Serengeti N.P., Tanzania
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A mating pair of lions -
Serengeti N.P., Tanzania
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The mass migration of zebra and wildebeest on the African plains -
Serengeti N.P., Tanzania
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A close-up of the migratory herd including a helpless, orphaned wildebeest at left. The young wildebeest with its tiny, undersized body and long,
spidery legs, looks more like Bambi than a homely, adult wildebeest. Sadly, the youngster continually approached the other animals in a
desperate attempt to locate its mother. The other animals showed no sympathy, as the wildebeests lowered their heads in an attempt to
gore the helpless orphan while the zebra kicked at it with their hind legs. The herd animals instinctively try
to kill orphans, as their eventual weakened condition will attract predators -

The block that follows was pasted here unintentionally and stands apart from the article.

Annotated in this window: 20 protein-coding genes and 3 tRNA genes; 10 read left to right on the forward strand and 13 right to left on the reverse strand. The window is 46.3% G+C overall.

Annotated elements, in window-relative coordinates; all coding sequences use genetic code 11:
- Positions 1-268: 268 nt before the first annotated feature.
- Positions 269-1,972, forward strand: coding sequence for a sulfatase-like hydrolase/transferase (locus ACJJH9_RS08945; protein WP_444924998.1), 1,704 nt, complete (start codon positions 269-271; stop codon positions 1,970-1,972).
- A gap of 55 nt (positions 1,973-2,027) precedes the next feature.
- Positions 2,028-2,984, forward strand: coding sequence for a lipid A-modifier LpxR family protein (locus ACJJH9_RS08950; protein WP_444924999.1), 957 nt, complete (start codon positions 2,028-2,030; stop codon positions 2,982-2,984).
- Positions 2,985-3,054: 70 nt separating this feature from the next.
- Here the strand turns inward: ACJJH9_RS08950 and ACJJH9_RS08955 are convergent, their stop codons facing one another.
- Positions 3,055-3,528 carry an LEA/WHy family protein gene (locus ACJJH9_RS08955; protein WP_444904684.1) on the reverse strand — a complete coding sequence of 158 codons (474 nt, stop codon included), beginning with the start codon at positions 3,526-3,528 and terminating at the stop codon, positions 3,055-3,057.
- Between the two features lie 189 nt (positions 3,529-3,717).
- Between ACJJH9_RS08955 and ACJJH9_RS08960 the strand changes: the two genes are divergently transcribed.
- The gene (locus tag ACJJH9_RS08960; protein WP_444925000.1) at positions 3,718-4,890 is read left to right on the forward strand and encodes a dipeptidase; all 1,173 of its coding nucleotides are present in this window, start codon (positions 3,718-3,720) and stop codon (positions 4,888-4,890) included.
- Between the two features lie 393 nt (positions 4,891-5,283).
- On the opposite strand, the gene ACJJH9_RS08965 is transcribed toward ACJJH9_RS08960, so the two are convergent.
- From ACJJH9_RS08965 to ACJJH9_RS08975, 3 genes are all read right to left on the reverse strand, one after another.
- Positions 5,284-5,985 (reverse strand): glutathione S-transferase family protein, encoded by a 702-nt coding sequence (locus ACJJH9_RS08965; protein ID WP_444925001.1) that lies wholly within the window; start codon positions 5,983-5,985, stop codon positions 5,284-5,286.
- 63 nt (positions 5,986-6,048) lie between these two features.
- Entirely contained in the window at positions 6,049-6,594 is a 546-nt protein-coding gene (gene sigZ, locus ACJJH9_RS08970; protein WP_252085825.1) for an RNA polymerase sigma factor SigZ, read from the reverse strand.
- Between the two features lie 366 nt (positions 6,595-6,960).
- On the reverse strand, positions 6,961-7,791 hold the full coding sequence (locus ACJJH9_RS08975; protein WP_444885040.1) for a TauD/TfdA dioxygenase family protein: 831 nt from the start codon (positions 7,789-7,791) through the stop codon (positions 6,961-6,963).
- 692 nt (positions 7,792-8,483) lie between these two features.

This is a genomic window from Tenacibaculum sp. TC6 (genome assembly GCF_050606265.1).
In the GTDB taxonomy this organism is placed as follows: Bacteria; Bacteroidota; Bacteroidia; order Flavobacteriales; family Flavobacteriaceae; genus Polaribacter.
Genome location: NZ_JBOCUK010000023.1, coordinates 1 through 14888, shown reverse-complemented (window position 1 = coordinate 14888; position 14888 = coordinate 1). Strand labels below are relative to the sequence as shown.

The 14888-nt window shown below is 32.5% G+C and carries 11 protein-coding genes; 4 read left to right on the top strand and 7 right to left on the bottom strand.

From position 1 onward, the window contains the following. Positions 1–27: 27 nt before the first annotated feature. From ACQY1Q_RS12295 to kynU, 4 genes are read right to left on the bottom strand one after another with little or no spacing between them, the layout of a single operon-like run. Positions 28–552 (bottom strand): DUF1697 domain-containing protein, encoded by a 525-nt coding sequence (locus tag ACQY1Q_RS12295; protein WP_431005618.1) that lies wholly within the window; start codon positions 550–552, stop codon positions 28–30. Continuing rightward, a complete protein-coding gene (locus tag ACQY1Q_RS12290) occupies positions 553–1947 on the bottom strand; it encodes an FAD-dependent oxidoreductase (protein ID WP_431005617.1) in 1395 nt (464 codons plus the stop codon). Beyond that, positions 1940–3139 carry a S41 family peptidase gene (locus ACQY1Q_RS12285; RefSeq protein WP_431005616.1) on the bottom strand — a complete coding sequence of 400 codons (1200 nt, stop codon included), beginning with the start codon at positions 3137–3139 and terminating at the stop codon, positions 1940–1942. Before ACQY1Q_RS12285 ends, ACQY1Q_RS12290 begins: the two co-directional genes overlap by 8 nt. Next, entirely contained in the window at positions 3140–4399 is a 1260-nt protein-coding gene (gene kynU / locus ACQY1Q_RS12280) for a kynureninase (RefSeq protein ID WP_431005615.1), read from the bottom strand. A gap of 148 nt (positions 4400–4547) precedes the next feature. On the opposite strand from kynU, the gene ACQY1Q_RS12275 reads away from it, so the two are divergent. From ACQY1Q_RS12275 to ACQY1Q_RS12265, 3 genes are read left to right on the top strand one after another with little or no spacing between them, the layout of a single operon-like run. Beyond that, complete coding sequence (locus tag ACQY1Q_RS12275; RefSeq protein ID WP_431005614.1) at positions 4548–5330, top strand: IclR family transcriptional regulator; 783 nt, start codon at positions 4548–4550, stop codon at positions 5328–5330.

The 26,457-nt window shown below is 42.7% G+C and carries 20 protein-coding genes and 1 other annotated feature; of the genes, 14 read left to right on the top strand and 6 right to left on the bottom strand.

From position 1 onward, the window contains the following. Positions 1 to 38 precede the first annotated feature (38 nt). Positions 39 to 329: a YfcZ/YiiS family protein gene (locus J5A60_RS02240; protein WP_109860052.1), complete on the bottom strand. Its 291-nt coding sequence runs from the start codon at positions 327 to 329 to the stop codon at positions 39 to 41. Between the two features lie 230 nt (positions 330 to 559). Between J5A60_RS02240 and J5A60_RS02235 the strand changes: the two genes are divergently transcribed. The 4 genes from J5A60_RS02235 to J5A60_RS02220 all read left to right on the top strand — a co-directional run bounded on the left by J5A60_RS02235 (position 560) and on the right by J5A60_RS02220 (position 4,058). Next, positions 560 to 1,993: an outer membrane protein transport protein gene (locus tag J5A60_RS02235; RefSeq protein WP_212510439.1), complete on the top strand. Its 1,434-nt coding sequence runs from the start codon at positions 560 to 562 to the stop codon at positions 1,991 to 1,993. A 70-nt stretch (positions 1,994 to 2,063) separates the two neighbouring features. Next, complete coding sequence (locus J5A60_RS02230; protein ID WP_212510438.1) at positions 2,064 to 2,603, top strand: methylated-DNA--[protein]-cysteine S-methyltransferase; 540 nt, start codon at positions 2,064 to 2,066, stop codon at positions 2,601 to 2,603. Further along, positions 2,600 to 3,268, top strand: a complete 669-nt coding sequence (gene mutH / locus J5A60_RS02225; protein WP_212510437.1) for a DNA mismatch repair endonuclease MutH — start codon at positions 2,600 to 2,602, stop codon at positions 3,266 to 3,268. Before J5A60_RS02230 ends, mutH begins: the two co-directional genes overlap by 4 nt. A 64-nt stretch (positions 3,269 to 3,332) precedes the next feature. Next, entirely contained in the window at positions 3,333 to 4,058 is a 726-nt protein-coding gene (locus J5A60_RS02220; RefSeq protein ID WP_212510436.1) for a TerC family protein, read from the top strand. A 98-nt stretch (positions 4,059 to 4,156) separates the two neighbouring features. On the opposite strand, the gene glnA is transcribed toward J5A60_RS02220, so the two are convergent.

Serengeti N.P., Tanzania
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You can't see this at the zoo. All of the commotion around the orphaned wildebeest
has attracted the attention of this collared lioness -
Serengeti N.P., Tanzania
The lion charges the young wildebeest as the herd flees -
Serengeti N.P., Tanzania
This orphaned wildebeest never had a chance. Strangely, this wildlife drama took place among a half-dozen safari vehicles.
The animals practically ignore the vehicles as if they are part of the natural environment. In fact, because the animals
have been around tourist vehicles all of their lives, they are perceived as nothing more than metal, moving bushes -
Serengeti N.P., Tanzania
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As the Chinese philosopher Lao Tzu stated, "Nature is not human hearted" -